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Posts Tagged ‘microsoft’

2 Companies Who Will Hit the Most from WhatsApp Video Calling

November 20, 2016 Leave a comment

 

Many users of Whats App were surprised yesterday when they could update the app and start video calling their contacts. With a lot of people using WhatsApp for texting and calling video calling was the next logical extension of the app that has taken the world of communication by storm (I am not talking about Line, WeChat and China for a reason here).

Everyone know who will benefit the most from this new feature- Yes! You guessed it right. WhatsApp and its parent company Facebook.

But who will get ht the most? 1. Apple (FaceTime) 2. Skype

Most of the time when I have to video-call my wife or take interviews of candidates, I generally use either Skype of Face Time. For that matter if e have to slit the two between business and personal use of the video feature, I use Skype for Business and Face Time for Personal (family and friends) use.

WhatsApp has been till now the medium of choice for many of us for texting, sending images, voice message and various other attachments. I have seen people of all ages using WhatsApp for one to one messages, group messages, coordinating for executing various events- parties, birthdays surprises, delivery of packages etc. Now with the video call option on the same application, there is no need to open Skype or FaceTime.

Since the time WhatsApp has rolled out video calling feature, I have stopped using FaceTime or Skype for at least personal communication. Skype is still my medium of choice when it comes to professional/business communication. I know a lot of people around me who have made the same move- from Skype & Face Time to WhatsApp Video Calls. Having said that, most of my views are based on observing the behaviour of people around me rather than surveys and data. This, similarly, is my personal view. It might take a few months or even a year to see who actually benefits and who loses. For now, its a Thumbs Up to WhatsApp!

 

 

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Outlook.com- Microsoft Rising from the ashes?


Microsoft has launched Outlook.com, a new web mail service to take on Gmail. Outlook.com is basically a re-named and refreshed hotmail.com. And, when I say refreshed, it is really refreshing change from the mundane hotmail & Yahoo and all too familiar gmail.

The new webmail offers a a very neat user interface which looks very clean and uncluttered. Unlike Hotmail, which used to have banner advertisements, Outlook will not “display” ads as such but will “offer” ads to the users. Giving the users a choice of watching an ad or not. The new mail service offers “virtually” unlimited storage capacity and integrates with Skype- which Microsoft bought last year. Outlook.com is available to users in preview form from today. Currently all Hotmail or users can log into Outlook.com using their existing ids. Microsoft said that for now, Hotmail would continue to be available.

Hotmail users can upgrade to Outlook.com and will get the new user experience but will continue to send/receive mail from their @hotmail.com address. The users who upgrade that upgrade will use the same login credentials to access outlook mails; all their mail, contacts, and calendar items will still be available in the new user interface. But  the company has plans to upgrade all users to Outlook in future.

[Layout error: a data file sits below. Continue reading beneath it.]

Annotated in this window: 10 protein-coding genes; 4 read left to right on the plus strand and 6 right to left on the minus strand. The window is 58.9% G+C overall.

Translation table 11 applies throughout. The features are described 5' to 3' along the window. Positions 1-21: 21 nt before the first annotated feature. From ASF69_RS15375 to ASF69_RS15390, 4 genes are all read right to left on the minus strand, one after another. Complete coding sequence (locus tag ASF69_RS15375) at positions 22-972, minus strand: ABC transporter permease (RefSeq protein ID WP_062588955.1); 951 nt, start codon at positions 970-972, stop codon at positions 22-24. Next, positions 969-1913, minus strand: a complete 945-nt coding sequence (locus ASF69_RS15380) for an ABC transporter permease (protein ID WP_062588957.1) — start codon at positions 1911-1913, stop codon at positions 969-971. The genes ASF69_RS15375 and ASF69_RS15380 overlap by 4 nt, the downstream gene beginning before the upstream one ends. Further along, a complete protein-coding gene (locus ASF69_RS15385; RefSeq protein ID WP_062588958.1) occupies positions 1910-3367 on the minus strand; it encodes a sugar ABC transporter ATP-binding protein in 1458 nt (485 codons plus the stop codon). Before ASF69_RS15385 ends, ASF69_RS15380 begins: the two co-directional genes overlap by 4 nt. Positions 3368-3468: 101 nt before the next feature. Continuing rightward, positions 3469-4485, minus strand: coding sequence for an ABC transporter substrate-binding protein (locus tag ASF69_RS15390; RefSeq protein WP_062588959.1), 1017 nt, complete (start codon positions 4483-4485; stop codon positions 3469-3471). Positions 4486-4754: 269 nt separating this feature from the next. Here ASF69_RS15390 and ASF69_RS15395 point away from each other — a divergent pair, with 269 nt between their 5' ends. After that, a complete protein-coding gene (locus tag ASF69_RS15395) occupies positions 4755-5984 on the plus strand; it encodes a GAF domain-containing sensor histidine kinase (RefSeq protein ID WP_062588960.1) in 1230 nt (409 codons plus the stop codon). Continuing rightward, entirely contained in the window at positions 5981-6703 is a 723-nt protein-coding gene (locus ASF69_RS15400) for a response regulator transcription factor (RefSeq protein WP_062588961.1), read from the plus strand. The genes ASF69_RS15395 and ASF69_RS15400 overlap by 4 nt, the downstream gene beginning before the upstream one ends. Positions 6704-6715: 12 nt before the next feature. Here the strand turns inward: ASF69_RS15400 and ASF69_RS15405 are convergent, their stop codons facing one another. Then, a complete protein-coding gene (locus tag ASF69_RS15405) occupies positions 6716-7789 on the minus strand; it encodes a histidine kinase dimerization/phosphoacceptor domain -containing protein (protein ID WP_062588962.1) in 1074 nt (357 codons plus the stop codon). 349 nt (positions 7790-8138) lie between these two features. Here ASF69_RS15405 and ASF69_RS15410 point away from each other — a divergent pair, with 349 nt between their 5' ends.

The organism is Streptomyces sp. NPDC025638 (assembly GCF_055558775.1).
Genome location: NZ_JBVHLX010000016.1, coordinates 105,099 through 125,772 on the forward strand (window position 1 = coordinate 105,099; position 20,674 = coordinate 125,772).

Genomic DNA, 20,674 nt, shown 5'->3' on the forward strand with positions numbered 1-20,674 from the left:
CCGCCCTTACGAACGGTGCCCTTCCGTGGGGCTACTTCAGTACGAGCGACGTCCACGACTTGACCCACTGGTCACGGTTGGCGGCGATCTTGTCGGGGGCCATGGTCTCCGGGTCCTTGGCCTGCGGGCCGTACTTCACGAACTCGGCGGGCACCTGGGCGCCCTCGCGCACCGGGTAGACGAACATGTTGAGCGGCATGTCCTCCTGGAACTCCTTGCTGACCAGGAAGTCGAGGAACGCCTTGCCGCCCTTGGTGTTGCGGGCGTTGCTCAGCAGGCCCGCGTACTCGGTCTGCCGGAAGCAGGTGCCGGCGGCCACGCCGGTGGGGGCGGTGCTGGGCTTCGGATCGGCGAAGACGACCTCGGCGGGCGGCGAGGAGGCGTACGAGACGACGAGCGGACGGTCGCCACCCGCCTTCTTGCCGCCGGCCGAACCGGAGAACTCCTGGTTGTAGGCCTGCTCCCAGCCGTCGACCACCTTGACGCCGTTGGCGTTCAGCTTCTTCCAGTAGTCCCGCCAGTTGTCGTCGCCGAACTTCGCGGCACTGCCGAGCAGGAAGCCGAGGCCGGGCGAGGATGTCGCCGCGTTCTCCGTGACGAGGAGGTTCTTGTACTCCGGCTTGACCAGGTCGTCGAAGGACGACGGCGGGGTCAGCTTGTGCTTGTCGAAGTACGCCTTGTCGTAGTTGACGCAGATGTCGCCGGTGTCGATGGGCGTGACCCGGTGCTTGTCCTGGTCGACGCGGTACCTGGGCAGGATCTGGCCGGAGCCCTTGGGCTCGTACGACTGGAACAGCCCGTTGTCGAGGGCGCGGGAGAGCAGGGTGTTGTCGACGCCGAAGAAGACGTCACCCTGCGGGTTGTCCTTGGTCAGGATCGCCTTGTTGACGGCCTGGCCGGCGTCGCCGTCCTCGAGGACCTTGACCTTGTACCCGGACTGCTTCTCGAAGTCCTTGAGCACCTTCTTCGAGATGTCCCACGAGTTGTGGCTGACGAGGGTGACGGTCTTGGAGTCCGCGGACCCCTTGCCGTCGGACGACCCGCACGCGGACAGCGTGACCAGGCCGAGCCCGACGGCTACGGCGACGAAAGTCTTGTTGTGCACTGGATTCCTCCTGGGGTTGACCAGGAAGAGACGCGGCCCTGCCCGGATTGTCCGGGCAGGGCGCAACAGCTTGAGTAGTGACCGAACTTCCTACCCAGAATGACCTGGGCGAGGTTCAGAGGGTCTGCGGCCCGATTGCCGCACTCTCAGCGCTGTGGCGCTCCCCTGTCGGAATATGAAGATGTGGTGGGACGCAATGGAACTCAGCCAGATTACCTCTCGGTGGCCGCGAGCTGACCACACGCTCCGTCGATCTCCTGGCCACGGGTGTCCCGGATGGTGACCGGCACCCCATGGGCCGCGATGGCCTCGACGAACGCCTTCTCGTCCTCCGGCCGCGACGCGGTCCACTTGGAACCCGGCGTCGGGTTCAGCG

Whether outlook gets Microsoft new email users or not is still unsure, but it will help avoid hotmail users move to Gmail or other webmail services. Yes, outlook for sure will give microsoft a new lease of life in the web mail arena.

Check it out at outlook.com

Categories: Strategy Tags: , ,

So.Cl (Social)- Microsoft launches its own Social Network!


Microsoft, which was missing from the “social” scene has quietly launched its own social platform- So.cl (pronounced as social). It was launched some months back, but was available to selected users until last weekend. Originally designed as a resource-based social network was initially made for students, but now anyone with a Facebook or Microsoft Live account can log into the So.cl network and start using it. So.cl is what Microsoft describes as “an experiment in open search,” meaning searches on the network can be viewed by other users and third parties.

From the initial look and feel of it, So.cl seems more like Google+ than Facebook. As any other social network, it has the feature for users to share, re-share, like and comment on people’s posts.

A new feature of So.cl is the “Video Party” in which multiple users can watch a video together and discuss the same.

One can check more details on So.cl here.

Competing on Analytics: Part 2

December 13, 2009 1 comment

We have seen in my earlier post on Analytics that how and which companies are competing on the basis of analytics. The next questions that a person is bound to ask is that what type of companies or companies in which industry sector make the best use of Analytics?

The answer is ANY. Yes, any company in any sector can compete on the basis of analytics. Analytics does not mean that one has to have hoards of data and numbers. Analytics can also be use on transactions that involve verbatim details. Companies even make use of the analytics in analyzing words, phrases, the sentiments etc.

So now we know that any company can implement analytics. But, to make use of the analytics framework and to derive the desired results, the human component is as important as the mathematical model and IT component driving it.

There are a few more questions that arise in the implementation of analytics:

What data to capture?